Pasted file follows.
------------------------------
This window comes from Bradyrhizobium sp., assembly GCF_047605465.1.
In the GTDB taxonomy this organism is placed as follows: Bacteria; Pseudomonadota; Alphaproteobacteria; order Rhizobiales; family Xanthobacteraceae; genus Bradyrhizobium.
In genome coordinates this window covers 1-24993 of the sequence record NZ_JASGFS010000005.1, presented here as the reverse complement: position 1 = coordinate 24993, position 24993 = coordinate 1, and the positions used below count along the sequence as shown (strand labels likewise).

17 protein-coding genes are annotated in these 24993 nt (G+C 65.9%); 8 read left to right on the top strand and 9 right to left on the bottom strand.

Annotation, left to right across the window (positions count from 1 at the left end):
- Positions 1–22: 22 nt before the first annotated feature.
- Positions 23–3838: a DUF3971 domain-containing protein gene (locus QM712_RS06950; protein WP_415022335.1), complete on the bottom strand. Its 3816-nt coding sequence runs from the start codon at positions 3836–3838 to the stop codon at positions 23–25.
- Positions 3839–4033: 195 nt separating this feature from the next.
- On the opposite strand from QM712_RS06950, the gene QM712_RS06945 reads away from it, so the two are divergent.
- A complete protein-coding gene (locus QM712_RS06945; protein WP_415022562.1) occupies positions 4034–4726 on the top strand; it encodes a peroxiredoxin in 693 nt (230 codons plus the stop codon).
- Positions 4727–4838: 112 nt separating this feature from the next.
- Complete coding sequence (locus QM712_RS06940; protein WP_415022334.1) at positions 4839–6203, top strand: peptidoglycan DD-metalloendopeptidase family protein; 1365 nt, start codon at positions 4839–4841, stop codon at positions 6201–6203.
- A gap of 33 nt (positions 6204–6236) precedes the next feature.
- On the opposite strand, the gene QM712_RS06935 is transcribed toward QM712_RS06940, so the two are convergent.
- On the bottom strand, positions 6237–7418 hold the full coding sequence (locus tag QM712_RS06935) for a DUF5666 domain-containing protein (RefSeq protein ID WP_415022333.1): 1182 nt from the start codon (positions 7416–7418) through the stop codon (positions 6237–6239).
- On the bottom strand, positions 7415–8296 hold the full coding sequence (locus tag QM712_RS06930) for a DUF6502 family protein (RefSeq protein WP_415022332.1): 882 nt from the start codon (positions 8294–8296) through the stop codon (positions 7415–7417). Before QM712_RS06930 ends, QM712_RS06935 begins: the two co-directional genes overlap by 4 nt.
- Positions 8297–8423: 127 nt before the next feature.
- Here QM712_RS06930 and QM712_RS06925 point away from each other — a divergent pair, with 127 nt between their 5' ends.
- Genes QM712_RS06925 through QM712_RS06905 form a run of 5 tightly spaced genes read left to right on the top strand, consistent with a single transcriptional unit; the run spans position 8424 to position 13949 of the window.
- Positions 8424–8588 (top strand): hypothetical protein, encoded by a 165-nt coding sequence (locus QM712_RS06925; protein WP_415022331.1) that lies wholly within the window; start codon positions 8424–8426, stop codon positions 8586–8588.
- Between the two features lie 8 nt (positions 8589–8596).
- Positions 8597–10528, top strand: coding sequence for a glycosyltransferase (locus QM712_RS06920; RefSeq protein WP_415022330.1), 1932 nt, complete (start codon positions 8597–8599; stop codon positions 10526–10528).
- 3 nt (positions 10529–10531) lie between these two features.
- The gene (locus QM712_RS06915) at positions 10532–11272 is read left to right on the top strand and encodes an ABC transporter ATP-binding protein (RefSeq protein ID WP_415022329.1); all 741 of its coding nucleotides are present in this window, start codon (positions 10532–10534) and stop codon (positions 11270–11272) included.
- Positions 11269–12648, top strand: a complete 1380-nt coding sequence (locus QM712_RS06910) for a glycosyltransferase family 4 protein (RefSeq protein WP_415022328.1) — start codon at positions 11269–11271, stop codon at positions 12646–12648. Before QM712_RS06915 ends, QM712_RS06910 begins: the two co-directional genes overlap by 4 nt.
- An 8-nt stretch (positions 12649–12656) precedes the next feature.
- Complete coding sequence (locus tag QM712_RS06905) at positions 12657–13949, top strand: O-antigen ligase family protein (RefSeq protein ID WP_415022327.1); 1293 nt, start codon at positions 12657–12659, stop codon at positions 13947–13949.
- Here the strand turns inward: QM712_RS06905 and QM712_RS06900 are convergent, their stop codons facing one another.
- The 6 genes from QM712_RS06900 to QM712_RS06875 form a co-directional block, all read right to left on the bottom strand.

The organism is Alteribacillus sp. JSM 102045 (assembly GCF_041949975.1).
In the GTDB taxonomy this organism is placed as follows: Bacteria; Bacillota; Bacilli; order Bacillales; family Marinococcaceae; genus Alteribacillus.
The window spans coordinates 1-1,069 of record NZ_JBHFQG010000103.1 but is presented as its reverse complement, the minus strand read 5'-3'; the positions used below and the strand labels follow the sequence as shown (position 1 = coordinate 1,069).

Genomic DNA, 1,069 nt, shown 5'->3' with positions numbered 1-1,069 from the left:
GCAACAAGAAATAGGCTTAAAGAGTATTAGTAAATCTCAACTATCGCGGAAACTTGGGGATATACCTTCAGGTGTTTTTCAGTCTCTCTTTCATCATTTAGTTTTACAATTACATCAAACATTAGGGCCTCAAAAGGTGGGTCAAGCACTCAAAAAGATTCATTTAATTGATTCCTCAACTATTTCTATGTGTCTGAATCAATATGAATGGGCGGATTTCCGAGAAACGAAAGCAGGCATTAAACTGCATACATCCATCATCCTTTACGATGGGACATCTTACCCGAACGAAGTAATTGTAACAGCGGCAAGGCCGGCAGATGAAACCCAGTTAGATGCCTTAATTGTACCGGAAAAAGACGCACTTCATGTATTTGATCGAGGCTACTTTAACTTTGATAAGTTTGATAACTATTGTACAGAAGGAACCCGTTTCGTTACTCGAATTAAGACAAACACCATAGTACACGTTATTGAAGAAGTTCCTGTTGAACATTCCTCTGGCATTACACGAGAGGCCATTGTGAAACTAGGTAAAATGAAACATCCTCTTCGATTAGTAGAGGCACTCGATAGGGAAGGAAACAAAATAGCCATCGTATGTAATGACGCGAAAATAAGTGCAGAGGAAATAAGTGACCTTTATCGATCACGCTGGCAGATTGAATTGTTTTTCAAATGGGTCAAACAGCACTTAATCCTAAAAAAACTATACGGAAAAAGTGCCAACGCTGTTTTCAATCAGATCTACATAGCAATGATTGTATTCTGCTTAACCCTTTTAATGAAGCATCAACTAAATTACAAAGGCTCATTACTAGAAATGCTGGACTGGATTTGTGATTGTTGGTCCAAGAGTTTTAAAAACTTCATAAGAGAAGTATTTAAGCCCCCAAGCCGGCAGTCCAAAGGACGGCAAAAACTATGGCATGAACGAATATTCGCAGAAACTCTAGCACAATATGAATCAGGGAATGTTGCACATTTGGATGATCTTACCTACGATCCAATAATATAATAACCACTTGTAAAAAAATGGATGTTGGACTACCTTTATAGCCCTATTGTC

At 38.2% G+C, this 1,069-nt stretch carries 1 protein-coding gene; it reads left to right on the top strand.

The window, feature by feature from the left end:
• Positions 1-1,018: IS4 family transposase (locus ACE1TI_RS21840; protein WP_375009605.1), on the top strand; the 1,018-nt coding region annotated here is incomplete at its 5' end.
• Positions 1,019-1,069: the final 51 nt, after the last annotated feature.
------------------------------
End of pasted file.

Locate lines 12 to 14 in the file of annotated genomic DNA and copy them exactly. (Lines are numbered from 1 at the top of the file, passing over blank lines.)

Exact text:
- Complete coding sequence (locus QM712_RS06940; protein WP_415022334.1) at positions 4839–6203, top strand: peptidoglycan DD-metalloendopeptidase family protein; 1365 nt, start codon at positions 4839–4841, stop codon at positions 6201–6203.
- A gap of 33 nt (positions 6204–6236) precedes the next feature.
- On the opposite strand, the gene QM712_RS06935 is transcribed toward QM712_RS06940, so the two are convergent.